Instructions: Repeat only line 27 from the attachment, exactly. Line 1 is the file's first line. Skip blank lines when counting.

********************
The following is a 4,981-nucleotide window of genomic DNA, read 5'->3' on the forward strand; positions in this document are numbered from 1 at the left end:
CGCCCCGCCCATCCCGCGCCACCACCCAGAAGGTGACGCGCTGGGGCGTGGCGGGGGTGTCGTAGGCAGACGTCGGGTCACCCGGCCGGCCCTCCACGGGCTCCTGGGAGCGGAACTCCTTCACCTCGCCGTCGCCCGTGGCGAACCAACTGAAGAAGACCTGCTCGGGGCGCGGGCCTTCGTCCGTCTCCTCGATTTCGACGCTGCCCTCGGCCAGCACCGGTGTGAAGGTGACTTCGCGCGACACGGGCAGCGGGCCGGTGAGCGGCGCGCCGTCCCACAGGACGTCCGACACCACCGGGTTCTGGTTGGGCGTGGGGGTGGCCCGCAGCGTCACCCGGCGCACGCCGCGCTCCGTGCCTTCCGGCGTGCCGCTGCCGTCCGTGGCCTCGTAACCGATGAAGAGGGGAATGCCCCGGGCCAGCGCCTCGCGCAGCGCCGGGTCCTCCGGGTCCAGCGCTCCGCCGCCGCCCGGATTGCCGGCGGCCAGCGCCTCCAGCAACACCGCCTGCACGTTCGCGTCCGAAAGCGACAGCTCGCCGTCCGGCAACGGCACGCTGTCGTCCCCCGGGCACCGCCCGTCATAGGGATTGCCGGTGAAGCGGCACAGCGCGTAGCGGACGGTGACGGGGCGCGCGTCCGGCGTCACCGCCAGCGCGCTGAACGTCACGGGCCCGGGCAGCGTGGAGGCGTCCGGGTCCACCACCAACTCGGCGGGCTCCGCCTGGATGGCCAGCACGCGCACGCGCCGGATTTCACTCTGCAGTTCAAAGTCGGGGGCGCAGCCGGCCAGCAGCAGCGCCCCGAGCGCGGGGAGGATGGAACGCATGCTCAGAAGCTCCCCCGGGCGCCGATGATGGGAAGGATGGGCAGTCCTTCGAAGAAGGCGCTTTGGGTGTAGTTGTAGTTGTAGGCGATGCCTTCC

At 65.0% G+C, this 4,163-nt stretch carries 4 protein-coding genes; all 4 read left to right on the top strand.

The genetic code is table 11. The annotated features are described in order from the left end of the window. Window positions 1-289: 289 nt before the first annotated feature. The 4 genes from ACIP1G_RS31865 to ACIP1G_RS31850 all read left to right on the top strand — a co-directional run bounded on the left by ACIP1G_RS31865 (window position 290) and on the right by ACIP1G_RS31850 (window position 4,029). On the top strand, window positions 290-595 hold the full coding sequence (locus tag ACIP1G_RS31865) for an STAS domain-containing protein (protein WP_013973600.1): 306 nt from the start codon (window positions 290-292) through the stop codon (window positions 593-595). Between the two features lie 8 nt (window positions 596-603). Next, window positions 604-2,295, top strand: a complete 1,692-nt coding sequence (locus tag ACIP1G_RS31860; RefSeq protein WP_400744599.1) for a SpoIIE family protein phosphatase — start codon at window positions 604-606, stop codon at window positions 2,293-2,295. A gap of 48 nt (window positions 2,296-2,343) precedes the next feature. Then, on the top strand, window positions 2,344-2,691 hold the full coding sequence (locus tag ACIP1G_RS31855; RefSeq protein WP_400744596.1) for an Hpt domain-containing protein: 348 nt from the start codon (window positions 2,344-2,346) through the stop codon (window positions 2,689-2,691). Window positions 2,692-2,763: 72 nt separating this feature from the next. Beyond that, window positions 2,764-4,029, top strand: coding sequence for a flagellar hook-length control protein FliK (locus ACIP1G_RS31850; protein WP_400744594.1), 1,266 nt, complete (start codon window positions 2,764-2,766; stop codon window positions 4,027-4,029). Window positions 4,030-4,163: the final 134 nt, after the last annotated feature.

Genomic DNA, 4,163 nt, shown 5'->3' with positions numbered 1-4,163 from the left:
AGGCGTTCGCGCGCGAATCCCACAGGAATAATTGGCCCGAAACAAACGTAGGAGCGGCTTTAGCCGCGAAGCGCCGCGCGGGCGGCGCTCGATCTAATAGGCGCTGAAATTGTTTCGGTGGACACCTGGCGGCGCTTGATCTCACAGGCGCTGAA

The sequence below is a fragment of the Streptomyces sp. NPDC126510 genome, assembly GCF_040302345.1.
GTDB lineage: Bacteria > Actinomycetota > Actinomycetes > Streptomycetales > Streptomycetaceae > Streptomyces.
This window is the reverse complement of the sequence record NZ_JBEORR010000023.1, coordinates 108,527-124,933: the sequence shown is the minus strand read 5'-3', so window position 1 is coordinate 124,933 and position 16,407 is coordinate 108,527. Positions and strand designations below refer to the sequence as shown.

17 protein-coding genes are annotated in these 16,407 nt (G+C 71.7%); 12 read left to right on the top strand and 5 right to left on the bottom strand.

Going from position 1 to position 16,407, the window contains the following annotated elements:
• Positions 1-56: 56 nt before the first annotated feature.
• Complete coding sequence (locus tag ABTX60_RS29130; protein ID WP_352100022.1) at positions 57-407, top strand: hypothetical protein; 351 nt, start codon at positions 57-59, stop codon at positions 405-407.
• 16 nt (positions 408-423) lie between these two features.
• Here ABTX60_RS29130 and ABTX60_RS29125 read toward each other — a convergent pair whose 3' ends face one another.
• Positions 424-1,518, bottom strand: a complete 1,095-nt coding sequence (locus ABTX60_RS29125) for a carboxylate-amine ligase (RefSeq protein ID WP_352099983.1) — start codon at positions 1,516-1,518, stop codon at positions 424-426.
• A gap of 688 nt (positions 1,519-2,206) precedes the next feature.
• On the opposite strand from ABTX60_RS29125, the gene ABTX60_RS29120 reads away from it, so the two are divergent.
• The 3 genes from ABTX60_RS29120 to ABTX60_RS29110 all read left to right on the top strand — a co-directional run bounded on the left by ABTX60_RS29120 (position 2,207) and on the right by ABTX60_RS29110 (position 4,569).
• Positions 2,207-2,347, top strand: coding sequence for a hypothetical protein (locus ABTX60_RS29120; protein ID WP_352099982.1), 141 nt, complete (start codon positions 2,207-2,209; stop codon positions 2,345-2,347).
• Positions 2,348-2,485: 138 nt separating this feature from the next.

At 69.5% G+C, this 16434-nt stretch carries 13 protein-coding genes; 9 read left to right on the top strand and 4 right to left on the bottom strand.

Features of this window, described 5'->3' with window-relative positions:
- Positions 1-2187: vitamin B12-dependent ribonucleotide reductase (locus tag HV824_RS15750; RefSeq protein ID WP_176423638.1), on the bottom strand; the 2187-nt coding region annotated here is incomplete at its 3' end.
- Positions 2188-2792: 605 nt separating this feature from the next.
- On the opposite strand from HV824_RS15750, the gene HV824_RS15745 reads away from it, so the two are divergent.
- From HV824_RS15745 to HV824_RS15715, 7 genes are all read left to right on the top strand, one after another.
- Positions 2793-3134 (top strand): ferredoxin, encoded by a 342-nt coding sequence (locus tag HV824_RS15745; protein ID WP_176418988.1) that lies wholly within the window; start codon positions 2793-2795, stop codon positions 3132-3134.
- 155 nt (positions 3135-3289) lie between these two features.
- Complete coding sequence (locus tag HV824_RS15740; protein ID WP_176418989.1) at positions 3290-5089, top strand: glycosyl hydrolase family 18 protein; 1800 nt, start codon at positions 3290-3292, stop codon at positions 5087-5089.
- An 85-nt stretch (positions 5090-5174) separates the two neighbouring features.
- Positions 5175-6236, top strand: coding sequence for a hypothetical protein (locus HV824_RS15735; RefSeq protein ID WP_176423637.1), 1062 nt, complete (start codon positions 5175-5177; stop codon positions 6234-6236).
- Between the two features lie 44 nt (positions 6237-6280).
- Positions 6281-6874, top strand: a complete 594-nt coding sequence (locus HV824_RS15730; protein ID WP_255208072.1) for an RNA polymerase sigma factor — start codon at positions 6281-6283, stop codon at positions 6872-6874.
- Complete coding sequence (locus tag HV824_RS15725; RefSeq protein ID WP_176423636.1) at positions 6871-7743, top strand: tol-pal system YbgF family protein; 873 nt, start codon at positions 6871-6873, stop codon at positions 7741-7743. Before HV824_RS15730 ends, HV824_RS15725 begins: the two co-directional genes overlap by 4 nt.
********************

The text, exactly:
- From HV824_RS15745 to HV824_RS15715, 7 genes are all read left to right on the top strand, one after another.